Climate Change: Where do we go from here?

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What are “Grand Rounds”?

Grand Rounds are an important part of medical education that began as a way to teach medical residents new information and give them practice in clinical reasoning. Presenters focus on current or interesting cases or share new research.

At CDC, the Public Health Grand Rounds are monthly presentations of major public health issues, focusing on challenges, cutting-edge scientific evidence, and the possible impact of interventions. Grand Rounds sessions highlight how CDC and partners are addressing these challenges and recommend future research and practice. See Recent Grand Rounds on the CDC website.

We’ve all heard the old saying, “You know what they say about [city or state]; if you don’t like the weather, wait ten minutes, and it will change.” Some believe Mark Twain was the first to say this about New England, while others claim Will Rogers said it about Oklahoma. Either way, people around the nation make this same claim.

Although we know about rapidly changing weather, what about climate? Climate changes too, but gradually and over a longer period of time. Climate change affects more than our comfort and convenience. It creates conditions that affect people’s health—and scientists project that trend will continue and worsen throughout the 21st century.

At a recent CDC Grand Rounds, climate and health experts shared information about changing disease patterns, health issues related to climate change, and the findings of the Third National Climate Assessment.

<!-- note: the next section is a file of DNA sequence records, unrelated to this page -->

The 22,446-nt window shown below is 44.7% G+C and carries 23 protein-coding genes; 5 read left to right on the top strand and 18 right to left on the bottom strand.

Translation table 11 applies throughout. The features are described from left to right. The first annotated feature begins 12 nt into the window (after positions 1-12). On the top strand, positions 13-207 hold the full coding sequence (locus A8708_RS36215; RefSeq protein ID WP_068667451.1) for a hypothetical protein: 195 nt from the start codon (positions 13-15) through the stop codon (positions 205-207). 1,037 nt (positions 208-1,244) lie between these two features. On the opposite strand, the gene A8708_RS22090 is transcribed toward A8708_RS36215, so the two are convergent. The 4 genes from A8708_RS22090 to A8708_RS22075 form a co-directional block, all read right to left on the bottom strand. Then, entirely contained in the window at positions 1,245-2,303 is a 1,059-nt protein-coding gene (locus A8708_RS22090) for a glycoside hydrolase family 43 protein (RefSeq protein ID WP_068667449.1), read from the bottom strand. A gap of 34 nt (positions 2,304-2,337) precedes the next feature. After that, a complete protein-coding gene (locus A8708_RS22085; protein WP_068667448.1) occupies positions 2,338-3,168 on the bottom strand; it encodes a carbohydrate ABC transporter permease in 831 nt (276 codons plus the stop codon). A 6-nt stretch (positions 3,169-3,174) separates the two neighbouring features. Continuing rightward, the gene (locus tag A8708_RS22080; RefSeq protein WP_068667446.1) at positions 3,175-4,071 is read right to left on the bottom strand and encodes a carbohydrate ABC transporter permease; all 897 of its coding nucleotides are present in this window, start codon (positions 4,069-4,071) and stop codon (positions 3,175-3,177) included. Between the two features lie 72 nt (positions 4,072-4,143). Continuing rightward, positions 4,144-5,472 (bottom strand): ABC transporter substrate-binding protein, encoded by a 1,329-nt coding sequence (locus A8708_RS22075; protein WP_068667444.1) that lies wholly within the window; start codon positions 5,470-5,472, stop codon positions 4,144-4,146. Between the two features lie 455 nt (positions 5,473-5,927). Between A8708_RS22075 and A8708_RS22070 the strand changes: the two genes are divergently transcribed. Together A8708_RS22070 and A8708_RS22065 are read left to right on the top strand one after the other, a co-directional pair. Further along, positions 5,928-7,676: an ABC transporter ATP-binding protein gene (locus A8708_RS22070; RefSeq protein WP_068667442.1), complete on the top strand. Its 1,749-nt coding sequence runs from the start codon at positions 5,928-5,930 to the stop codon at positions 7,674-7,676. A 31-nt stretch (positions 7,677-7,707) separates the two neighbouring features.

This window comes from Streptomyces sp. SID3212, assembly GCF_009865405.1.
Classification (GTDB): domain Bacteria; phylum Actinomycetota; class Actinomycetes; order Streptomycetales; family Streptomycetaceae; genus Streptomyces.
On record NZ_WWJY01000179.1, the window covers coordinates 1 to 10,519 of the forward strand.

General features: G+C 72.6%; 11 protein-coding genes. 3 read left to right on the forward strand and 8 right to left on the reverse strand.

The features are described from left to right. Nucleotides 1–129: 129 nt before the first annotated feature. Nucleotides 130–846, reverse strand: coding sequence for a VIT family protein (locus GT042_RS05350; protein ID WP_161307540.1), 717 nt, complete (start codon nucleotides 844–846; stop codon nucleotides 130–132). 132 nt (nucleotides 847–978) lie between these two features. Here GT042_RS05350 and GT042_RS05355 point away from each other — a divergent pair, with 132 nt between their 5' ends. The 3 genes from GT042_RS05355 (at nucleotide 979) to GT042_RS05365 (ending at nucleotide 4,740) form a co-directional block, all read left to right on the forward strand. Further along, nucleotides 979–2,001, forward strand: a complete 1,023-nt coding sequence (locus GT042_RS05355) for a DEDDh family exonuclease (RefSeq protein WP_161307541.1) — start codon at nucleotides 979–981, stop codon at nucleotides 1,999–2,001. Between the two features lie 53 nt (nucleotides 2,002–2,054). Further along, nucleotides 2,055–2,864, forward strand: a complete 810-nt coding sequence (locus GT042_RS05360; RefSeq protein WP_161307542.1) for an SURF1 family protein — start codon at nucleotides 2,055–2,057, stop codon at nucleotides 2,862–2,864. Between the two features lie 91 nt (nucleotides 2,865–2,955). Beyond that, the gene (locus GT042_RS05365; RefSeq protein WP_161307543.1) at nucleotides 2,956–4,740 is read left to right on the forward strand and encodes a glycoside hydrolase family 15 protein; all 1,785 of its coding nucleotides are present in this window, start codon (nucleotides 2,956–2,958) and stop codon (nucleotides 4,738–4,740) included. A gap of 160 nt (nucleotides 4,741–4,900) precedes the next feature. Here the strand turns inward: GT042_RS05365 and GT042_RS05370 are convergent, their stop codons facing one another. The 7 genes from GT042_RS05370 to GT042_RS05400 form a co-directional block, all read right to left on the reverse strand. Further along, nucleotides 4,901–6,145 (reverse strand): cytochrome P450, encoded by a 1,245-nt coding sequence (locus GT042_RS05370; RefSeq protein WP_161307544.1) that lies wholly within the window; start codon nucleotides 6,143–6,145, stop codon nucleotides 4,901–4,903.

How can we tell the climate is changing?

Scientists and weather experts measure and evaluate changes in s climate factors that can harm health. The Third National Climate Assessment provides evidence of these changes.

  • Warmer temperatures sun and thermometer
    Weather records show that the average U.S. temperature has increased by about 1.5°F (0.8°C) since 1895. Since the 1980s, records indicate that periods of frost have decreased. The upper Midwest has become much warmer, especially Minnesota. Extreme heat events formerly covered 0.1% of the earth; now they cover 10%.
  • More precipitationHeavy downpours have increased in most U.S. regions as more rain is falling in less time, and there is more rain and less snow.
  • More extreme weather events
    Heat waves, floods, and droughts are more frequent and intense. The number of Category 4 and 5 hurricanes in the North Atlantic has increased since the early 1980s.Hurricane between Florida and Cuba
  • Higher sea level
    Due to temperature increases, sea level has risen about 8 inches since 1880. Also, carbon dioxide absorption has increased ocean acidity 26% since the industrial era began.

How do these changes affect people’s health?

When we think about how climate affects health, we often think about extreme temperatures and increased precipitation. But climate changes also affects other environmental factors that can cause health problems.

forest on fire
More pollen: Longer warm seasons mean longer pollen seasons. From 1995 to 2011, pollen seasons lasted two weeks longer in some northern cities.

Spreading wildfire smoke: Heat brings increased evaporation, which contributes to drought and leads to wildfires that can affect breathing 1000 miles away.

 

Turbid water contaminated by algaeMore algal blooms: Earlier springs, extreme heat, and more rain, have increased harmful algal blooms. In 2014, flooding rains came early to Toledo, OH, washing fertilizer into local lakes. The organic fertilizer fed the growth of blue-green algae that poisoned the local water supply, forcing Toledo residents to drink bottled water.

More viruses and bacteria: Longer warm seasons and extreme heat allow more bacteria and viruses to multiply more quickly.

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Page last reviewed: August 27, 2015
Page last updated: August 27, 2015